Now, what on earth do trees have to do with farmers markets? Well, that’s the point! If farmers markets are full of things that grow locally in the area, then why aren’t trees found at local farmers markets?
Obviously, their size is a problem. You can’t very well bring an oak tree to your booth!
Okay… let me put my sarcasm aside and talk seriously for a moment about a market that local farmers are overlooking. Trees! So many folks want to plant fruit trees, but lack the access for good organically grown saplings. I know only of one local farmer outside of Houston, TX that specializes in selling fruit trees. And, let me tell you.. they are not cheap, but people want them. They are hearty, strong, and already off to a healthy bug-free start. This guy gets almost double what you would pay at Lowe’s or Home Depot, but then again this is his specialty and he’s local, knowledgeable, and a successful fruit farmer.
So the next time you call someone like a tree service cypress, tx and tell them to cut down your tree… stop! Can anything be salvaged from the tree? For instance, have you seen the show, Filthy Riches? If you haven’t check out this trailer and notice the burl tree hunters.
Something else that farmers should consider is turning all their dead trees into a product to resell at a farmers market. Or at the least, resell the wood to a craftsman that makes furniture or whatever out of wood. I ran across an incredible little shop outside of Houston where this guy was making furniture from beat up old wood. Wow! The stuff had this shabby chic look and was painted with vibrant colors. He was charging a lot for the furniture, but selling it like hot cakes. So, don’t tell me wood (aka trees) don’t belong at a farmers market because trees have so much value and a ton of possibilities for making money. Just saying!
All natural food growing and organic foods have been rising in popularity in recent years. Many in America want foods that don’t have chemicals or hormones added to what they consume, preferring more natural ingredients. Many farms around the country have embraced this trend and begun to switch methods of growing.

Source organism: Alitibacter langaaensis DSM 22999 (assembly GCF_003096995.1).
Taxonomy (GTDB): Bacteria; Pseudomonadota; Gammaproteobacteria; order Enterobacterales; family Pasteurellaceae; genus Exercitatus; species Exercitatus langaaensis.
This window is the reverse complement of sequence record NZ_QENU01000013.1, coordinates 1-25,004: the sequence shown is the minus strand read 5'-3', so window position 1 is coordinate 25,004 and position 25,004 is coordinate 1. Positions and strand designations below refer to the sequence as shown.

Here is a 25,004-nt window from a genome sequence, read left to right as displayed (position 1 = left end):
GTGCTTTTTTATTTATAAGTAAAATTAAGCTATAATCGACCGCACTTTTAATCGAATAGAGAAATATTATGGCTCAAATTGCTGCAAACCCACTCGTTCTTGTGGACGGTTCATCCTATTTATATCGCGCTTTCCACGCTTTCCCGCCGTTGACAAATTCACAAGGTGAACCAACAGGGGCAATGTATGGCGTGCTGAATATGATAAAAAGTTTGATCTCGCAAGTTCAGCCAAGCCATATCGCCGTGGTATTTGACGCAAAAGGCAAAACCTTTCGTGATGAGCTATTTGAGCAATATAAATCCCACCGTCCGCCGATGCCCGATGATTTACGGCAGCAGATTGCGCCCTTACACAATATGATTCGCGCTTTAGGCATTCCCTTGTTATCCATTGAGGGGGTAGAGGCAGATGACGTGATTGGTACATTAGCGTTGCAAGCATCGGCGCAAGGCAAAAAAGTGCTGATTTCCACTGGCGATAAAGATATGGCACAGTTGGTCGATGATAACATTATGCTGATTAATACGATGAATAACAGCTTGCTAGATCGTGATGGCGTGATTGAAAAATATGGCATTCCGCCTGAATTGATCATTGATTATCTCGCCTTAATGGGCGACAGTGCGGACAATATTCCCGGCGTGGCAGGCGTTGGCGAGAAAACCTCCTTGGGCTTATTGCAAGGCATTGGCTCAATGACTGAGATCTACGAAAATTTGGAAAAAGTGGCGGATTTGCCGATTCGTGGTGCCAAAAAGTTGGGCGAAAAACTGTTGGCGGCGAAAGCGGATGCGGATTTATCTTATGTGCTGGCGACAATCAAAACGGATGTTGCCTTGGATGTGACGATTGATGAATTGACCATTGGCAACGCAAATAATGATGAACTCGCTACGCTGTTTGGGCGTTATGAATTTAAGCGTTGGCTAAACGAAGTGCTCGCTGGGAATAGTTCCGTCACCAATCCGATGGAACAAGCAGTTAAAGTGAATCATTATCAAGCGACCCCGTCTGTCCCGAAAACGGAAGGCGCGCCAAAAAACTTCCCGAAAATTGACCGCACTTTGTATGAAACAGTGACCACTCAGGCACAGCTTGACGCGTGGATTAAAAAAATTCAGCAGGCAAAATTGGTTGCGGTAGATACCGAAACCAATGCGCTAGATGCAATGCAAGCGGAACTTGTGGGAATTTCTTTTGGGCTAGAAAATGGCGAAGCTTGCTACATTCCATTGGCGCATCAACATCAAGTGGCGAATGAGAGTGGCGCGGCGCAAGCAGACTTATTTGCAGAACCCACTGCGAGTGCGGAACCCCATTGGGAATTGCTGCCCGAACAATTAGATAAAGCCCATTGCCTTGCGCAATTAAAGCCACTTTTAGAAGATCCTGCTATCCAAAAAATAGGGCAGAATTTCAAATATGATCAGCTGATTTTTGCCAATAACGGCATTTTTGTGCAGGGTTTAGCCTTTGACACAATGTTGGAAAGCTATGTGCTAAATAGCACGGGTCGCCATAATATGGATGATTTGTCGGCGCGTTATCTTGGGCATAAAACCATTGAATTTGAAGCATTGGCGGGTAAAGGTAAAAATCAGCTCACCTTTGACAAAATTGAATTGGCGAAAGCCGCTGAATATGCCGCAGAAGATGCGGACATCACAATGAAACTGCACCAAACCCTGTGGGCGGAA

There is a difference between organic and all natural. The key difference lies in the regulation of the two. Organic foods are heavily regulated by the Federal Drug Administration. They require that if the label organic is used no pesticides or chemicals can be used in the growing of the food. All natural has far less regulation, the federal government is still debating about what the term should mean in order to be used.
In addition, the regulatory bodies constantly check organic food growers and processors with checks to their operations to ensure that they follow the rules. Since neither the Federal Drug Administration nor the Unites States Department of Agriculture has rules on what ‘Natural’ means, they have no way of checking those who place such labels on their products.
Even though there are no regulations on the ‘Natural’ label, farms use the term to describe how they grow their food. The A Natural Farm and Educational Center, which is a farm located in Florida, does not use any type of artificial fertilizers or pesticides. They primarily grow fruits and roots.
Hidden Acres Natural Farm raises lambs with no antibiotics or growth hormones. They also are not feed anything that has GMO’s or grain finishing’s. They attempt to make the entire process as natural as possible.
Farms such as Mealor Family Gardens focus on providing natural compost and avoiding pesticides while growing vegetables and fruits. These kinds of farms are primarily looking to use natural means to grow their food.
While there is no set federal definition for natural growing, many farms equate it to what organic is defined as. By using the natural label they are able to escape regulation and have more freedom in how they grow their food. It is important to do research on the farm or producer of food if they use the natural label instead of the organic as some may not truly be free of chemical enhancements.